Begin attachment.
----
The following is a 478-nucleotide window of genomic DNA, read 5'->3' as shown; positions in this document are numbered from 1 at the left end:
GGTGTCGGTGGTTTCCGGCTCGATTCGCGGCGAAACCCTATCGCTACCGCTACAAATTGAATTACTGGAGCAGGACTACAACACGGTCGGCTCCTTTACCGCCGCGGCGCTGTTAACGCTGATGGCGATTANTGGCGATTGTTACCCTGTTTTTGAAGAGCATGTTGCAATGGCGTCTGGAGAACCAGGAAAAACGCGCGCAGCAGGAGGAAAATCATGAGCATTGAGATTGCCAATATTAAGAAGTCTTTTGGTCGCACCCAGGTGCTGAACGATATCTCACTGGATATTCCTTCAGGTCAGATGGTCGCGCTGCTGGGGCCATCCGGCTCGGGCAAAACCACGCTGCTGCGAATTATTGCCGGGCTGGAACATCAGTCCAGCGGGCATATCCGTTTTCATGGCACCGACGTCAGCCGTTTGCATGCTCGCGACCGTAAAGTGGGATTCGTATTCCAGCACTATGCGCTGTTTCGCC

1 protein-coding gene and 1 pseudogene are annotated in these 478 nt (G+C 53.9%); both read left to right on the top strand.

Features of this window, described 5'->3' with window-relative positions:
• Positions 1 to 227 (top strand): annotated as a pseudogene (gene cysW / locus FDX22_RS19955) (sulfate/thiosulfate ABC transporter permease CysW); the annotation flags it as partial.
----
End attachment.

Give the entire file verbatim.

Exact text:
The following is a 478-nucleotide window of genomic DNA, read 5'->3' as shown; positions in this document are numbered from 1 at the left end:
GGTGTCGGTGGTTTCCGGCTCGATTCGCGGCGAAACCCTATCGCTACCGCTACAAATTGAATTACTGGAGCAGGACTACAACACGGTCGGCTCCTTTACCGCCGCGGCGCTGTTAACGCTGATGGCGATTANTGGCGATTGTTACCCTGTTTTTGAAGAGCATGTTGCAATGGCGTCTGGAGAACCAGGAAAAACGCGCGCAGCAGGAGGAAAATCATGAGCATTGAGATTGCCAATATTAAGAAGTCTTTTGGTCGCACCCAGGTGCTGAACGATATCTCACTGGATATTCCTTCAGGTCAGATGGTCGCGCTGCTGGGGCCATCCGGCTCGGGCAAAACCACGCTGCTGCGAATTATTGCCGGGCTGGAACATCAGTCCAGCGGGCATATCCGTTTTCATGGCACCGACGTCAGCCGTTTGCATGCTCGCGACCGTAAAGTGGGATTCGTATTCCAGCACTATGCGCTGTTTCGCC

1 protein-coding gene and 1 pseudogene are annotated in these 478 nt (G+C 53.9%); both read left to right on the top strand.

Features of this window, described 5'->3' with window-relative positions:
• Positions 1 to 227 (top strand): annotated as a pseudogene (gene cysW / locus FDX22_RS19955) (sulfate/thiosulfate ABC transporter permease CysW); the annotation flags it as partial.